16

α Centauri (14h 40m, –60° 50′) The most obvious visual multiple system, where orbital changes can be observed is Alpha Cen A+B, (together with Proxima Centauri). The A/B system has an orbital period of 80 years, but because it is so close (1.34 parsec), the semi-major axis is a whopping 17.5 arcsecond. The two stars are currently separated by 5 arcseconds ...


15

A lot of satellites are visible under the right conditions. Usually up to 2 hours after sunset and 2 hours before sunrise. This allows the sun to strike the satellite when you are on the dark side. Depending on the orbit, it will take between 1 and 5 minutes to traverse most of the sky. Usually, they will enter the shadow and you lose sight of them.


15

In your friends picture are more artifacts than the one you showed in the 2nd picture a little bigger. I marked more of them in the picture below (click to enlarge). They are all in a perfect line to the bright light. So these artifacts are caused by the bright light and the lens of the camera. A lens is not flat it's, well lenticular (it's where the name ...


15

The video is hilariously wrong. However, the principle of laser ranging is more or less right, and it does require the reflectors left behind by the astronauts on the Moon. It's just that the physics and technology involved are far beyond just pointing a toy laser at the Moon. Project APOLLO (Apache Point Observatory Lunar Laser-ranging Operation) is ...


14

Any telescope can be made to give you the information that you are looking for. The first thing that you will need to know is the location of the ecliptic which varies throughout the year. Or are you looking to find in relation to the the celestial equator? https://en.wikipedia.org/wiki/Celestial_equator Either way, you would start of the same by find ...


14

Globular clusters occupy an interesting place in the spectrum of composite stellar systems. As you point out, they are highly concentrated populations of stars, and seem to lack any dark matter component, unlike more massive dwarf galaxies. Binary interactions become very important in simulating globular clusters, and interestingly enough (maybe ...


14

The term "color" is a label that humans have assigned to denote the ratio between the intensity at various wavelengths in the three different wavelength bands, or regions, that the human eye is able to perceive. These bands are centered roughly at 430, 545, and 570 nm, but are quite broad and even overlap: Human cone response, normalized to the same height. ...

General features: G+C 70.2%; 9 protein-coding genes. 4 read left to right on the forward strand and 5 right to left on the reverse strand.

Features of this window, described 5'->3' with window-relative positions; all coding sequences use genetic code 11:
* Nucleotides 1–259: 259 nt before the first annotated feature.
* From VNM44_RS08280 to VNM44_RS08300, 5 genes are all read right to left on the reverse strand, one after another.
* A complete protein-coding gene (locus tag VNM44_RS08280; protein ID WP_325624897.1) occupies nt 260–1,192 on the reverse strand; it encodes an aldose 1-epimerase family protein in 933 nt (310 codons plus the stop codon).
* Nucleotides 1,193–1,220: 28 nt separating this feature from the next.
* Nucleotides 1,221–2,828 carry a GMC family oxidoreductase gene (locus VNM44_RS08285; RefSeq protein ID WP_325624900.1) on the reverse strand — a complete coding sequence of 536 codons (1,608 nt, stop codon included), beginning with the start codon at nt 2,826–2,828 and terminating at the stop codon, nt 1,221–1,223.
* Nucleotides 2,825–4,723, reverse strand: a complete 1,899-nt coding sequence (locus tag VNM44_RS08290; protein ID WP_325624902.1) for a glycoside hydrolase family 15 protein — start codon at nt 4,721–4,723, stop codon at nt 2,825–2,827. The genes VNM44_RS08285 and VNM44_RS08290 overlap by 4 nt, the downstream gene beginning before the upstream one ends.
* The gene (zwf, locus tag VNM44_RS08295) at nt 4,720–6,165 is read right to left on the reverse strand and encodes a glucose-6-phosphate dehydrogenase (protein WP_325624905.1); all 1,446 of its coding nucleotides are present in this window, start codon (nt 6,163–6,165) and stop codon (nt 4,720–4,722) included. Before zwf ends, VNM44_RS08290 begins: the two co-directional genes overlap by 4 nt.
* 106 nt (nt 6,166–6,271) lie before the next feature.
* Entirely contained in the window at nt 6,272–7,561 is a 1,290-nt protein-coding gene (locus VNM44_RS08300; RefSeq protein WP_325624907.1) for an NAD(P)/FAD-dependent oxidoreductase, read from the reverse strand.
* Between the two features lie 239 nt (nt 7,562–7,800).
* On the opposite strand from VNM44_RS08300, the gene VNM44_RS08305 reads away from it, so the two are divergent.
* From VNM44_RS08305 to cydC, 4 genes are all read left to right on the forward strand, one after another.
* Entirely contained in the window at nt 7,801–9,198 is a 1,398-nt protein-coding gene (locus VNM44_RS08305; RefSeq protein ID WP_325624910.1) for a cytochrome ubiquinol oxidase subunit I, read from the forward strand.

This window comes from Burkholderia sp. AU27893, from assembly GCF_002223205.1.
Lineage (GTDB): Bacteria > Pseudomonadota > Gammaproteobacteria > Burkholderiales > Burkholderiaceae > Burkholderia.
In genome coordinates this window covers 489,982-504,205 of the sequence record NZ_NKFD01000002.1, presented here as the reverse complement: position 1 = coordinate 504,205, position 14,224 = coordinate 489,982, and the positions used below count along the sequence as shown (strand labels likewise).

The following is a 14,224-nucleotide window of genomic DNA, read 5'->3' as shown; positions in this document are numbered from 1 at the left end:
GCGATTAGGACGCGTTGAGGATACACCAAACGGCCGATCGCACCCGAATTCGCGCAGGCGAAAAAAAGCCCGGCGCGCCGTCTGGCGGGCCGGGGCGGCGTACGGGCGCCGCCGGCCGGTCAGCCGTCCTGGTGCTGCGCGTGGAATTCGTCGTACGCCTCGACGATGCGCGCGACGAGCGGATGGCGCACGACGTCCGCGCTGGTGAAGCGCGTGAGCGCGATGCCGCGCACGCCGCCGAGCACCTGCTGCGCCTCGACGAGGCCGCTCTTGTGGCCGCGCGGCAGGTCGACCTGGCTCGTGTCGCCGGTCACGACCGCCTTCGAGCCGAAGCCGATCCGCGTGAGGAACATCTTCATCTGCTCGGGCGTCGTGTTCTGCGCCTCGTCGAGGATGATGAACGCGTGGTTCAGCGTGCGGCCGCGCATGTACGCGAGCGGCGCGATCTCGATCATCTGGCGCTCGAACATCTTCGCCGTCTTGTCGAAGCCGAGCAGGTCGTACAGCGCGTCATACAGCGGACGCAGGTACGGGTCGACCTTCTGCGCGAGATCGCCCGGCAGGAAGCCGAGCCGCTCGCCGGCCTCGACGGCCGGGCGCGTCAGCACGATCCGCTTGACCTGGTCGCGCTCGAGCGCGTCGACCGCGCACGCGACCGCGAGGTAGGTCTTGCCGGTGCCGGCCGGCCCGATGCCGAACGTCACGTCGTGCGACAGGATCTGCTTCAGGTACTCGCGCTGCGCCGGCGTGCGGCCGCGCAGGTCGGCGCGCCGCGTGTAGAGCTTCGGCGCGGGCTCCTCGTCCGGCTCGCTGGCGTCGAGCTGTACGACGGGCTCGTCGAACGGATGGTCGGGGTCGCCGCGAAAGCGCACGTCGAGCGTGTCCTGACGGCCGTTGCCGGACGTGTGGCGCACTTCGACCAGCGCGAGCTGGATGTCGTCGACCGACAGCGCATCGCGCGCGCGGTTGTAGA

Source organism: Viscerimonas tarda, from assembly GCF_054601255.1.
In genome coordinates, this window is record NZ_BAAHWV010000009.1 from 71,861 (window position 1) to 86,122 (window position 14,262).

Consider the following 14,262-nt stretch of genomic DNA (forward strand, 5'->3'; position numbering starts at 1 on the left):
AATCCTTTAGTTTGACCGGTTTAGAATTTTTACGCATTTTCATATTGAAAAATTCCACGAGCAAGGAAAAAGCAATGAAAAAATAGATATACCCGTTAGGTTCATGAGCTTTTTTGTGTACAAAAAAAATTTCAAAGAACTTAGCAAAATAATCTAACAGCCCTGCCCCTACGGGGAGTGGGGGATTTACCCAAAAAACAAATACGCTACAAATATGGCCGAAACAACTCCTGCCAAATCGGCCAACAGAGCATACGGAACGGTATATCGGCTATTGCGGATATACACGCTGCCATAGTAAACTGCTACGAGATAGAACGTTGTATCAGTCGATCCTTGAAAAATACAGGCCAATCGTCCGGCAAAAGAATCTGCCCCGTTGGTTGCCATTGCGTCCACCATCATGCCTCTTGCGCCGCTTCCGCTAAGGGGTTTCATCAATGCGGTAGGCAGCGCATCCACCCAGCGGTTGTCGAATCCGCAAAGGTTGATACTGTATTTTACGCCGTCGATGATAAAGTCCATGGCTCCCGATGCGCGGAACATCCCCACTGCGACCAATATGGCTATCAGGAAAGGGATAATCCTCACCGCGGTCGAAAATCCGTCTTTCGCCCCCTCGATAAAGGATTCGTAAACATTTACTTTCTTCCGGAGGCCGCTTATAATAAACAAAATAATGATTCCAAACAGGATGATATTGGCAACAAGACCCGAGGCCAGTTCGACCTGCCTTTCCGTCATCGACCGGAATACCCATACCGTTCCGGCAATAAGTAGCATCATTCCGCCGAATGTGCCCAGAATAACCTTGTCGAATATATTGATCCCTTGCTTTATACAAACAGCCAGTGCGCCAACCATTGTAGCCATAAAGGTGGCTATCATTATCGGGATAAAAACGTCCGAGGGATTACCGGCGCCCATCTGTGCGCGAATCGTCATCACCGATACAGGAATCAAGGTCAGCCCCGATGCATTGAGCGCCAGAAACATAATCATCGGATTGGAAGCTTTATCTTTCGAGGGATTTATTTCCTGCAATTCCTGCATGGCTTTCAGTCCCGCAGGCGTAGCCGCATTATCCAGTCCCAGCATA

14

It's probably the planet Venus. You can use an online planetarium (or one of the many mobile apps) to identify objects. This link shows the sky this morning at 6:45am at your location:


13

This is actually quite straightforward with digital CCD's (it used to be quite tricky with film cameras as you'd have to carefully develop film that moved past the lens and assess the width of the trail) Get yourself a good telescope - a 12" Dobsonian or above if you want to give yourself a good chance of picking out the fluctuations against the noise ...


13

@Arne is right in his answer about two things, that the most suitable frequency for Jovian amateur radio is 20.1 MHz, and that this is a 15 meter wavelength. However, the antenna can actually be half the wavelength, and amateur radio astronomers have had good results listening to all kinds of Jovian sounds, including detecting occultations of its many moons ...


12

telescope.com has a quick paragraph on astronomy. Below I summarise the important points with a few of my own suggestions thrown in. Dark & dirty places Set up on grass or dirt, pavements and buildings radiate the heat again at night and the air flow created by this can distort your image. If possible you might be able to make use of a public park. ...


12

I think it is Mars. Although it's difficult to tell, just looking at the image, but if it were Saturn then you would also be able to see Mars. Mars is much brighter than Saturn at the moment, so if Saturn were visible, Mars would be even brighter. The fact that there is only one bright object (other than the moon) is, I think, conclusive evidence that ...


11

As for projecting the Sun onto a screen at a low cost, I would recommend starting with a ~50-200$ sunspotter box, which is basically a lens mounted on a wooden box, that projects the sun onto a white piece of card. The advantage of using a telescope is that it can be programmed to track the Sun, so that if you want to trace sunspots, for instance, you can do ...


11

All telescopes have in common that they gather and focus light from far away objects. They use a primary opical element, such as a concave mirror or a (planar- or bi-)convex lense (or lense system), and they use an eyepiece with another lense system (for viewing) or a camera in their primary focus. A refractor telescope does not sharpen the image per se. ...


11

Your guess was correct. It is the Andromeda Galaxy, M31. Here is a map of the part of the sky near zenith at the place and time you provided: Sky map for Taganrog, Russia on 11/23/2013 5:00:00 PM UTC. Even the rotation is small. The sky map is rotated approximately 30° counter clockwise relative to the photo. You were approximately facing south when taking ...